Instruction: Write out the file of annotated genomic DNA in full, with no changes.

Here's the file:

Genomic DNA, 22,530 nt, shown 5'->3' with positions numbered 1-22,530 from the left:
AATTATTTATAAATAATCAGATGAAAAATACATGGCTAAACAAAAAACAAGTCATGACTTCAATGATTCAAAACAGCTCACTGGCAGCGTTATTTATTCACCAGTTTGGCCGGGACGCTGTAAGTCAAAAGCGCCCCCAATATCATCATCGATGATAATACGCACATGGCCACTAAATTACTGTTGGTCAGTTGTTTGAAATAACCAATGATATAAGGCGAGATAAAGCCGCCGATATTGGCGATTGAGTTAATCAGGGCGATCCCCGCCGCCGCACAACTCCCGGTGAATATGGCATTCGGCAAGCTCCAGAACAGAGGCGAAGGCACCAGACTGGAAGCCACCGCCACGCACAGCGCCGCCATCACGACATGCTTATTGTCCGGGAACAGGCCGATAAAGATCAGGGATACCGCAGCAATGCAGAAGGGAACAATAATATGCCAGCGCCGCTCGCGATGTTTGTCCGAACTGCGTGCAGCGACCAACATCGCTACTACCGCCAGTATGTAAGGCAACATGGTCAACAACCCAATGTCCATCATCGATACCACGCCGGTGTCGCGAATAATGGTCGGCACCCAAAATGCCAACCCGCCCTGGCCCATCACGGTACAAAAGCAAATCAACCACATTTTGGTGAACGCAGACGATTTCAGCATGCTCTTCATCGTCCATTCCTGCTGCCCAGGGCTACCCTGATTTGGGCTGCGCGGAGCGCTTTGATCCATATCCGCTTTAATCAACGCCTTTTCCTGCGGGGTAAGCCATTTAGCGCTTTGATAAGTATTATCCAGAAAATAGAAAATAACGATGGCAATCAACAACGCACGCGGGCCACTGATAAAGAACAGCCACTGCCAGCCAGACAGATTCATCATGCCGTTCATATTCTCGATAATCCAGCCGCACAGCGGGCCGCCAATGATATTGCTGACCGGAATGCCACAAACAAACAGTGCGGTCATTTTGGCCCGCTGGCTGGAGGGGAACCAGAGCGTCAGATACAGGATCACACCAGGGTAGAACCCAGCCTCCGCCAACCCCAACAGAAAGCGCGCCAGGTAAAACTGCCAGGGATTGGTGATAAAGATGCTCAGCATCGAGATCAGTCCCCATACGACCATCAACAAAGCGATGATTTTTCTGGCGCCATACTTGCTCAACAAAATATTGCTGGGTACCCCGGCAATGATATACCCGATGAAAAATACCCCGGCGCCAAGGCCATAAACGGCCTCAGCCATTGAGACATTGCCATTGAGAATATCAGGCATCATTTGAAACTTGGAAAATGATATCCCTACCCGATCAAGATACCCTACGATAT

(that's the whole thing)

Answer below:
Genomic DNA, 22,530 nt, shown 5'->3' with positions numbered 1-22,530 from the left:
AATTATTTATAAATAATCAGATGAAAAATACATGGCTAAACAAAAAACAAGTCATGACTTCAATGATTCAAAACAGCTCACTGGCAGCGTTATTTATTCACCAGTTTGGCCGGGACGCTGTAAGTCAAAAGCGCCCCCAATATCATCATCGATGATAATACGCACATGGCCACTAAATTACTGTTGGTCAGTTGTTTGAAATAACCAATGATATAAGGCGAGATAAAGCCGCCGATATTGGCGATTGAGTTAATCAGGGCGATCCCCGCCGCCGCACAACTCCCGGTGAATATGGCATTCGGCAAGCTCCAGAACAGAGGCGAAGGCACCAGACTGGAAGCCACCGCCACGCACAGCGCCGCCATCACGACATGCTTATTGTCCGGGAACAGGCCGATAAAGATCAGGGATACCGCAGCAATGCAGAAGGGAACAATAATATGCCAGCGCCGCTCGCGATGTTTGTCCGAACTGCGTGCAGCGACCAACATCGCTACTACCGCCAGTATGTAAGGCAACATGGTCAACAACCCAATGTCCATCATCGATACCACGCCGGTGTCGCGAATAATGGTCGGCACCCAAAATGCCAACCCGCCCTGGCCCATCACGGTACAAAAGCAAATCAACCACATTTTGGTGAACGCAGACGATTTCAGCATGCTCTTCATCGTCCATTCCTGCTGCCCAGGGCTACCCTGATTTGGGCTGCGCGGAGCGCTTTGATCCATATCCGCTTTAATCAACGCCTTTTCCTGCGGGGTAAGCCATTTAGCGCTTTGATAAGTATTATCCAGAAAATAGAAAATAACGATGGCAATCAACAACGCACGCGGGCCACTGATAAAGAACAGCCACTGCCAGCCAGACAGATTCATCATGCCGTTCATATTCTCGATAATCCAGCCGCACAGCGGGCCGCCAATGATATTGCTGACCGGAATGCCACAAACAAACAGTGCGGTCATTTTGGCCCGCTGGCTGGAGGGGAACCAGAGCGTCAGATACAGGATCACACCAGGGTAGAACCCAGCCTCCGCCAACCCCAACAGAAAGCGCGCCAGGTAAAACTGCCAGGGATTGGTGATAAAGATGCTCAGCATCGAGATCAGTCCCCATACGACCATCAACAAAGCGATGATTTTTCTGGCGCCATACTTGCTCAACAAAATATTGCTGGGTACCCCGGCAATGATATACCCGATGAAAAATACCCCGGCGCCAAGGCCATAAACGGCCTCAGCCATTGAGACATTGCCATTGAGAATATCAGGCATCATTTGAAACTTGGAAAATGATATCCCTACCCGATCAAGATACCCTACGATAT